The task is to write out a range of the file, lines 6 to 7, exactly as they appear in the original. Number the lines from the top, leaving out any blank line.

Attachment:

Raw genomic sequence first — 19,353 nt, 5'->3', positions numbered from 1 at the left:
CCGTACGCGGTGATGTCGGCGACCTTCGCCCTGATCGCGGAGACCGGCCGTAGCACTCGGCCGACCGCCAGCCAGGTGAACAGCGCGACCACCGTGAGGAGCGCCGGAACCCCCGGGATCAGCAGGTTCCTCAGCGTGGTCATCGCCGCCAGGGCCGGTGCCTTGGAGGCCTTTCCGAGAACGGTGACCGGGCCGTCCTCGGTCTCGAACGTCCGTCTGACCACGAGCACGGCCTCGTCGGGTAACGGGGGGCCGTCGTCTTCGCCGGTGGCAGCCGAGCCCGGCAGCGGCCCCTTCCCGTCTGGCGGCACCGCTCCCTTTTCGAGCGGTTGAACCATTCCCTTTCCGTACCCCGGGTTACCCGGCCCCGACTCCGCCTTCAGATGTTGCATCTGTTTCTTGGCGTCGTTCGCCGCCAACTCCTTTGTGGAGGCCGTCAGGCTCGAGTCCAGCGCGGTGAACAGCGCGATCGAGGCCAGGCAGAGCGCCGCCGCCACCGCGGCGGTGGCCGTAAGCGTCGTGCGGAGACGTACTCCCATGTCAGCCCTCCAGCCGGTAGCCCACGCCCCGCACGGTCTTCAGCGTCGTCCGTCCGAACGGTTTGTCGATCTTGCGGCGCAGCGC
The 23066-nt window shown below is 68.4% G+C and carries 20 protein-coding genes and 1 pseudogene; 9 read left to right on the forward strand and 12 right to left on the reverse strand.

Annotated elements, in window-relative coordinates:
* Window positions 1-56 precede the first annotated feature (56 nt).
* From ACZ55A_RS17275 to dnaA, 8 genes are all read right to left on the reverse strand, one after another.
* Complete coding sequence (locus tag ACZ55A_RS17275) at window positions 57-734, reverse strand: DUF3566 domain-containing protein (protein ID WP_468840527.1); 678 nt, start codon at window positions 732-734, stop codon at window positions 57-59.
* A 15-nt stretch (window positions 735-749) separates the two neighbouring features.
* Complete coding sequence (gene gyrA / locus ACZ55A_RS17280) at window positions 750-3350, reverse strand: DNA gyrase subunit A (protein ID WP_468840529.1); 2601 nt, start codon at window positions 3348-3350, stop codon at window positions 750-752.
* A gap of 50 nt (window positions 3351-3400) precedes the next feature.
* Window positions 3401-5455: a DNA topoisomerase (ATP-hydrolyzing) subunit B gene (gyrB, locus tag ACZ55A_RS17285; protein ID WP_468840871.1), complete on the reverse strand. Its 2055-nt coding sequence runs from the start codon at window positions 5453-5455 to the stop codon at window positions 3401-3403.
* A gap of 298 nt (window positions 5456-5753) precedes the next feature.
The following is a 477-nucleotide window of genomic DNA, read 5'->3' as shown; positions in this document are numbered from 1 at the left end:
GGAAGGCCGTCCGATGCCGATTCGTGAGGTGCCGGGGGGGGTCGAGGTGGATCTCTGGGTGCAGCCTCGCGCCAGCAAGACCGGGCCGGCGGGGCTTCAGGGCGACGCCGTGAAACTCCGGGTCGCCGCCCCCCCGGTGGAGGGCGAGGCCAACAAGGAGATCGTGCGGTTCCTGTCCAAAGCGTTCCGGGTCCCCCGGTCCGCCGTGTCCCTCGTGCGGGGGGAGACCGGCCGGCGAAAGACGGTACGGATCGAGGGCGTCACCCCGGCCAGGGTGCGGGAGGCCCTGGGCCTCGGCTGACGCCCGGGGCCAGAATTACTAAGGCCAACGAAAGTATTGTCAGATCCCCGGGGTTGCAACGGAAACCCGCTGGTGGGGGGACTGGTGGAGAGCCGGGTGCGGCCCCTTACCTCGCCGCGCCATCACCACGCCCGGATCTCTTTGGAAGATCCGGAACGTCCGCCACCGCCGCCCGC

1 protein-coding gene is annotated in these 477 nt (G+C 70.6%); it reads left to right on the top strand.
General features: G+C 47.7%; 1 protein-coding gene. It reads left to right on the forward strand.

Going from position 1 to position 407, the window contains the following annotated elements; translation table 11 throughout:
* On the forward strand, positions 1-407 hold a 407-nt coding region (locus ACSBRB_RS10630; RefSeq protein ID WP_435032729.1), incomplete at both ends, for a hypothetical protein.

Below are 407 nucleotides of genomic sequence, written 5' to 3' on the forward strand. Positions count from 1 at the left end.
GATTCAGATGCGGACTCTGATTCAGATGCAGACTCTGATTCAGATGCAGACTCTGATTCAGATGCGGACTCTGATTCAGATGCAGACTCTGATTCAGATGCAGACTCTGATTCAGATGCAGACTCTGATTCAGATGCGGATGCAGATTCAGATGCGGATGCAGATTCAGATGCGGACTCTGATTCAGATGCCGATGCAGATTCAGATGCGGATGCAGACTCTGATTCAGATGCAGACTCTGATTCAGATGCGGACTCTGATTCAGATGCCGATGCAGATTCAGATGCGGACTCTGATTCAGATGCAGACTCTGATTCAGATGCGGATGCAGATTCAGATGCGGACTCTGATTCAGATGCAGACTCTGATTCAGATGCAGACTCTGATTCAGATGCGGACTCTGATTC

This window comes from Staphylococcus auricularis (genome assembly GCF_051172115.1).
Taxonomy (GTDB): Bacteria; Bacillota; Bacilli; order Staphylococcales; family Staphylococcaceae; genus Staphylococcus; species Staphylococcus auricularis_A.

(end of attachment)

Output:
* From ACZ55A_RS17275 to dnaA, 8 genes are all read right to left on the reverse strand, one after another.
* Complete coding sequence (locus tag ACZ55A_RS17275) at window positions 57-734, reverse strand: DUF3566 domain-containing protein (protein ID WP_468840527.1); 678 nt, start codon at window positions 732-734, stop codon at window positions 57-59.